Seek first God’s Kingdom and His righteousness. It’s not wrong to seek after the things of this world and all of the things that we need to do in it. However, they should all be secondary AND all of these things that we worry about will only fall into place and be taken care of IF we FIRST seek after God.
Seeking after God isn’t a burden.
Seeking after God isn’t boring.
Seeking after God isn’t a chore.
Seeking after God isn’t a series of religious disciplines.
Seeking after God is talking to our best friend who cares deeply about us and has only our best interests in mind. Seeking after God is exciting. Seeking after God is an integral part of our daily lives. We pray continually as we enjoy communion with Jesus at all times through the Holy Spirit. We live life together!
Sure, we will have good times and bad. Sure, we will have seasons of abundance and lack. We surrender our will to His and trust that in the end, all things will be set right. In the end, we will prosper. In the end, all things will work together for good. At just the right time, God will honor us as we seek to honor Him.
Living life as a Spirit-Filled follower of Christ is a daily adventure. Daily following His lead will transform our ordinary into the extraordinary. Seeking after Him will reveal to us opportunities for Him to move through our lives to perform signs, wonders, and miracles! Seeking after Him will lead us to join His mission to seek and save the lost.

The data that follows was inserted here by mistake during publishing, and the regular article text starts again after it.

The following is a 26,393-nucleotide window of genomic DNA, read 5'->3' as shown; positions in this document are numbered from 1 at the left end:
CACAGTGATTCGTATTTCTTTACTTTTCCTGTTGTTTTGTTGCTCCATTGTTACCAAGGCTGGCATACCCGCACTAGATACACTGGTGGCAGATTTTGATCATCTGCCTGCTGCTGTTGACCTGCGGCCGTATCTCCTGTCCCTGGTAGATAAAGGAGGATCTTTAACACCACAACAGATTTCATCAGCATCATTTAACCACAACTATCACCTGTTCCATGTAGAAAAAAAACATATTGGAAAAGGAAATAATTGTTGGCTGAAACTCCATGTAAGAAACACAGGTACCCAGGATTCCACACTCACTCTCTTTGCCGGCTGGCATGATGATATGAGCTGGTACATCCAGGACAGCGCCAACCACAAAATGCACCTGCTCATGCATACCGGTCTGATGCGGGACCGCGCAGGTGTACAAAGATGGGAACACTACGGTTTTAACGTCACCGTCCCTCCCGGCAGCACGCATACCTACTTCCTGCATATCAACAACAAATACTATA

Seeking after Him will lead us into a life that lives out that example prayer that Jesus gave us:
your kingdom come, your will be done, on earth as it is in heaven.
Your will be done. Not my will, not their will; Your will alone be done.
How did John the Baptist say it?
John 3:30 (NKJV)
He must increase, but I must decrease.
More of Him, less of me.
Exalting Him, humbling me.
He becomes more important, I become less important.
John 3:30 (MSG)
This is the assigned moment for him to move into the center, while I slip off to the sidelines.
This simple statement is the profound reality behind what it truly looks like to seek after God.
Today, what is your lost set of keys?
What is it that you need to being to seek after God for?
What is that treasure, that pearl of great price?
It’s time to rejoin the adventure and to begin seeking after Him like we’ve never done before!
Together, we will learn what it looks like to seek after God and realize the exciting adventure that it should really be. We’ll realize the peace, the joy, and the courage that we can find as together, we seek.